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Wales 40-24 England: Hosts take advantage of ill-discipline to claim Six Nations Triple Crown

Will Macpherson
·4-min read
<p>Wales won their first Six Nations Triple Crown since 2019</p> (AFP via Getty Images)

Wales won their first Six Nations Triple Crown since 2019

(AFP via Getty Images)

Wales secured the Triple Crown and kept alive their hopes of a Six Nations Grand Slam with a memorable 40-24 win over England, whose title ambitions were ended in what Eddie Jones had described as a make-or-break game in Cardiff.

Having battled their way back to level the scoreboard having been 11 points down in the first half and 10 in the second, England lost their composure and discipline in the final quarter.

Despite an emphatic scoreline, England at times played their best rugby of the Championship, with many players playing for their places – such as Billy Vunipola, Elliot Daly and Owen Farrell – putting in much-improved performances. But England were still beset by disciplinary issues, conceding 14 penalties, which cost them dear as Wales extended their winning run over England at the Principality Stadium to three games.

It was a breathless, controversial first half in which little seemed to go England’s way and the central character was referee Pascal Gauzere. He did not allow the game to flow, and Maro Itoje alone had given away four penalties – at least half of them marginal – by the break.

England could not believe the first try Wales were awarded, and Wales could scarcely believe the second.

For the first, Itoje had been pinged in Wales’s 22. Water carriers were on the field, and the usual running repairs were taking place for what seemed a certain kick at goal after Farrell was told to talk to his team about their infringements. Gauzere blew his whistle, though, and Dan Biggar cross-kicked to Josh Adams, who George Ford was not able to stop.

Biggar’s opportunism was admirable but England’s wingers were under the posts, with no warning that the game was restarting. England’s protestations, led by Owen Farrell as ever, fell on deaf ears.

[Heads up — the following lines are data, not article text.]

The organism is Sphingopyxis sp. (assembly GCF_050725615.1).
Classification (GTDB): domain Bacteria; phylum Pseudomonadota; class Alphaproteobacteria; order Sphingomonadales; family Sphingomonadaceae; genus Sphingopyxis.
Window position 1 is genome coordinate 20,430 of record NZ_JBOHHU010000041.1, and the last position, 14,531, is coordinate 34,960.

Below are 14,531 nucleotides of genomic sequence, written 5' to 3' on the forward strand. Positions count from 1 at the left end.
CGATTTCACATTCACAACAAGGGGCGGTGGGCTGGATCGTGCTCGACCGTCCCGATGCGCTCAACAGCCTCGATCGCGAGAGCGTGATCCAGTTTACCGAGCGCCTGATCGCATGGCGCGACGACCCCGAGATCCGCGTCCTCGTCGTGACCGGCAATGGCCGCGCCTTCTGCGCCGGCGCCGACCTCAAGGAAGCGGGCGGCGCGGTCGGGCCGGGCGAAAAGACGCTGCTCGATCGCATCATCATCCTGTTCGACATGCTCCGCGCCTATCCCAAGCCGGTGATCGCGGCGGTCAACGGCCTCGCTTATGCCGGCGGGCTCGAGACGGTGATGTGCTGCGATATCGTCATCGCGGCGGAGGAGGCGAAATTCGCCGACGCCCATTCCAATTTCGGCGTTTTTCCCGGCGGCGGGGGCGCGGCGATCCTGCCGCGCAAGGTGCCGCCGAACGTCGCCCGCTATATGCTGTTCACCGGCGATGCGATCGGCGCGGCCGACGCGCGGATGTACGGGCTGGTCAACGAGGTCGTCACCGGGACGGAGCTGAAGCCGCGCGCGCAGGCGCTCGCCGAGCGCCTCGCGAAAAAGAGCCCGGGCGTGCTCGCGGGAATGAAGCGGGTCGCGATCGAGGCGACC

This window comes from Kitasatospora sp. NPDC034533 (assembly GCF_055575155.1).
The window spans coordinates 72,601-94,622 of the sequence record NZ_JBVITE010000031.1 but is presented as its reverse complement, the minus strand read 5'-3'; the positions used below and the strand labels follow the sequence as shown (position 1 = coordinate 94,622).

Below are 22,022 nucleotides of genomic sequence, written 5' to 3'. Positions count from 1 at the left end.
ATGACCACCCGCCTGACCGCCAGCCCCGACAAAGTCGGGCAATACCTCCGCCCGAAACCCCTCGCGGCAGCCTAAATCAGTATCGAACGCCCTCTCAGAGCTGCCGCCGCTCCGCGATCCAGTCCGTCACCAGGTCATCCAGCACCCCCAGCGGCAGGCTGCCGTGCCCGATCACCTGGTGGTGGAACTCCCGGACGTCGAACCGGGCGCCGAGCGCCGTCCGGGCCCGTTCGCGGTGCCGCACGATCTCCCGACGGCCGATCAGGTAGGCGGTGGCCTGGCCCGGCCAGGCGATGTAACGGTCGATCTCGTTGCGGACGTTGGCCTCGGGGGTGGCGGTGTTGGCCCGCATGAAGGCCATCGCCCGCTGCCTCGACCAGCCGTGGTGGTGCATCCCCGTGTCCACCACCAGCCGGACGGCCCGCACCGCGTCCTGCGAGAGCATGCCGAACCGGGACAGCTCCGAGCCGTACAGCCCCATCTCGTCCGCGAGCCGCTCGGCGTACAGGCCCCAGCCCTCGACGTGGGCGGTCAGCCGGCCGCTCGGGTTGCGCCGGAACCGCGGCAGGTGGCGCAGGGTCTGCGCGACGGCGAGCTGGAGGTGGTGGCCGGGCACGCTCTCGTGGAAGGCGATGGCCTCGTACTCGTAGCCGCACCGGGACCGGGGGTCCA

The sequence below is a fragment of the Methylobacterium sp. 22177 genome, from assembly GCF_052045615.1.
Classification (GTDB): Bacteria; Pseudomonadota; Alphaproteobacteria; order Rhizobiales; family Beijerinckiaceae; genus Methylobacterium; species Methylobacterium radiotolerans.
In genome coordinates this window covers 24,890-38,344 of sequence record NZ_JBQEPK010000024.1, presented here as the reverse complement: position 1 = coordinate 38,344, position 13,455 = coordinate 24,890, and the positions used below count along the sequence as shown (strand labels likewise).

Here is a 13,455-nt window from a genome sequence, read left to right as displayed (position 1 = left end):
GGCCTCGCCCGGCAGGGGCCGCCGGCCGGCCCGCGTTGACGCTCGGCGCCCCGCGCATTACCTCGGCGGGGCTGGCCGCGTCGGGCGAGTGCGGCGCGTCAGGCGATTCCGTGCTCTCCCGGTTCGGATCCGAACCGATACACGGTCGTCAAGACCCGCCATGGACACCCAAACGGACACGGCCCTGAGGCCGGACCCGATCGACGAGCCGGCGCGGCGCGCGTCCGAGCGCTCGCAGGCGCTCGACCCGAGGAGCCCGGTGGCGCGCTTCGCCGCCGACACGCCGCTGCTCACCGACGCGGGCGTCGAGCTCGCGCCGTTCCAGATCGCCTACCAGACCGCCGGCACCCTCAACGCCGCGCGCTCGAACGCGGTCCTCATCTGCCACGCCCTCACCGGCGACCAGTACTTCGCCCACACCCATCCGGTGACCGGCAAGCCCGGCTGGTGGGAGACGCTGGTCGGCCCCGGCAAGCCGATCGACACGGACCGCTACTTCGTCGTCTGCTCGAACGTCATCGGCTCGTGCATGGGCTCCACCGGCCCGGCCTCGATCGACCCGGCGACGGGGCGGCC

The second came when Louis Rees-Zammit, under pressure from Henry Slade, lost control of the ball, which spat towards the try line off the defender. Liam Williams touched the ball down, but thought little of it, only for the TMO and Gauzere to conclude Rees-Zammit had not knocked on. It was a remarkable call.

England – not great chasers – found themselves 17-6 down, and with it all to do. It is to their credit that they kept their composure and sent their next penalty to the corner for their first real attacking platform, rather than settling for trimming the deficit by three. They kept possession, then sent the ball wide, with smart hands from Kyle Sinckler and Jamie George allowing Anthony Watson to score. Farrell missed the conversion, but England had kept themselves in the game.

By half-time, the lead had been trimmed by three more points, with England showing more striking intent. Slade and Daly carried well once more, while Tom Curry picked up Itoje’s mantle in making scrum-half Kieran Hardy’s life difficult.

Shortly after the break, after some sapping defensive work from England, Farrell missed a shot to level the scores that was right at the edge of his range.

In the blink of an eye, England were 10 points back after another opportunistic try from a Welsh half-back. Jonny Hill gave away a brainless penalty on England’s 22 and, in the melee, Hardy set off for the line. Callum Sheedy – who made a terrifc impact when on for Biggar – added the conversion.

Farrell trimmed that margin by three with another penalty, before Ben Youngs dummied to dart over from close range after a period of pressure. Farrell converted, and with 18 minutes remaining, the scores were level.

But England could not keep their discipline, giving away a series of kickable penalties that saw Wales – through Sheedy’s boot – nine points ahead just 10 minutes later.

England forged their way into Wales’ 22, but an interception saw Rees-Zammit haring towards the line in pursuit of the bouncing ball. He could not gather, but Farrell knocked on trying to prevent him from scoring, and the resultant scrum led to a Cory Hill try that secured a bonus point.

Line-ups

Wales: L Williams; Rees-Zammit, North, J Davies, Adams; Biggar, Hardy; W Jones, Owens, Tomas Francis, Beard, AW Jones (capt), Navidi, Tipuric, Faletau.

Replacements: Dee, R Jones, Brown, Hill, Botham, G Davies, C Sheedy, Halaholo.

England: Daly; Watson, Slade, Farrell, May; Ford, Youngs; M Vunipola, George, Sinckler, Itoje, Hill, Wilson, Curry, B Vunipola.

Replacements: Cowan-Dickie, Genge, Stuart, Ewels, Martin, Earl, Robson, Malins.

Match officials

Referee: Pascal Gauzere (France)

Touch judges: Andrew Brace (Ireland) & Frank Murphy (Ireland)

TMO: Alex Ruiz (France)

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